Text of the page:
How the US stimulus bill impacts food: Part II

By Lorraine Heller

- Last updated on GMT

Indirect benefits of the economic stimulus bill signed by President Obama earlier this month are set to filter through to manufacturers of food, beverage and supplement products – especially the smaller players.

To view our article on how the bill will directly encourage food production and consumption, click here​.

Other benefits for the food industry of the American Recovery and Reinvestment Act of 2009, which injects $787bn into the US economy, are linked to the plan’s focus on tax incentives for businesses and its infrastructure funding. They include provisions that encourage the purchase of new equipment, the installation of green technologies and the transport of product across the country.

New equipment bonus

Under the Extension of Bonus Depreciation provision, the bill will allow businesses to immediately write off 50 percent of the cost of depreciable property.

Estimated to cost $5.1bn, this provision is an extension of a decision by Congress last year to allow businesses to recover costs of capital expenditures made in 2008 faster than the ordinary depreciation schedule would allow.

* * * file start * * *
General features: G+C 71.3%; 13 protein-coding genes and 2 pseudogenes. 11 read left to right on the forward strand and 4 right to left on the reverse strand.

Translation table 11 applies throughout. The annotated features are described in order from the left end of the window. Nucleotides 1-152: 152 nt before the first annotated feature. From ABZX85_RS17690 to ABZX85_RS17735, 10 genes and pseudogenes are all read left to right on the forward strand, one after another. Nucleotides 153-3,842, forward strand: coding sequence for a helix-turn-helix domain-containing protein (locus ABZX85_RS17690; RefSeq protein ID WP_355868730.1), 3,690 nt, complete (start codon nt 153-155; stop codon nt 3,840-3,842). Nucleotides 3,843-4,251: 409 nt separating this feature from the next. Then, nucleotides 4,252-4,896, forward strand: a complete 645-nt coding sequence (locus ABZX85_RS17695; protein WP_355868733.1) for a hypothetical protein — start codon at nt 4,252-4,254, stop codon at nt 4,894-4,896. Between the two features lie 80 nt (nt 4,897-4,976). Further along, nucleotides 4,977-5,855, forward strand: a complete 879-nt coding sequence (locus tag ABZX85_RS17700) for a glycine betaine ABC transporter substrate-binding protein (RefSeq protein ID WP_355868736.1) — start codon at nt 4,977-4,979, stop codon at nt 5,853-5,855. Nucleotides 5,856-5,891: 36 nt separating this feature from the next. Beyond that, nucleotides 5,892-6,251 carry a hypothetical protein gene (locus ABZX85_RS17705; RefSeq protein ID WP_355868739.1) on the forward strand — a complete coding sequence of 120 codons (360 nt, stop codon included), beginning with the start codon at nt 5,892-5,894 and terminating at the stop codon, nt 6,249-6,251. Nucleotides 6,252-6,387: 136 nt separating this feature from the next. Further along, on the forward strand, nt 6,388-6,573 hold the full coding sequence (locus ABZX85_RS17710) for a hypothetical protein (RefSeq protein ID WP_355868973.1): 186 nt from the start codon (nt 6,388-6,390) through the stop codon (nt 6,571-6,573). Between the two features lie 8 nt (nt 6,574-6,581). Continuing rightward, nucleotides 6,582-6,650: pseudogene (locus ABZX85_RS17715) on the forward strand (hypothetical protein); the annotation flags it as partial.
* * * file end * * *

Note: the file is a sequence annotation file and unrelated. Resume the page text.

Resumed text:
Extended into 2009, the benefit could be used for the purchase of equipment, computers, solar panels or wind turbines, for example.

“In theory, more small companies that are in a position to reinvest in equipment, machinery, etc. would be more likely to do so, because of the tax relief under this provision. Of course business owners need to speak with their accountants to determine their eligibility for these new provisions,”​ said Daniel Fabricant PhD, vice president of scientific and regulatory affairs at the Washington DC-based Natural Products Association, a dietary supplement trade group.

Transporting products

Another indirect benefit of the stimulus bill is linked to the $64.1bn it will inject into infrastructure.

The funding will be used for a range of transportation projects including construction of highways, bridges, airports and railways.

The resulting improvements are expected to improve the ability to move product across the country – an impact of varying benefit for different companies within the food industry.

“Obviously this impact is greater on a local basis,”​ explained Roger Szemraj, counsel at law firm Olsson Frank Weeda, which specializes on food and drug issues.

“Some producers and processors will benefit more than others as a result of the geographic diversity. But many businesses do say that better access to quality roads and interchanges reduces their transportation costs and improves their financial viability,”​ Szemraj told

To view a full summary of the bill’s provisions from the House Ways & Means Committee, click here​.

Related topics: Regulation

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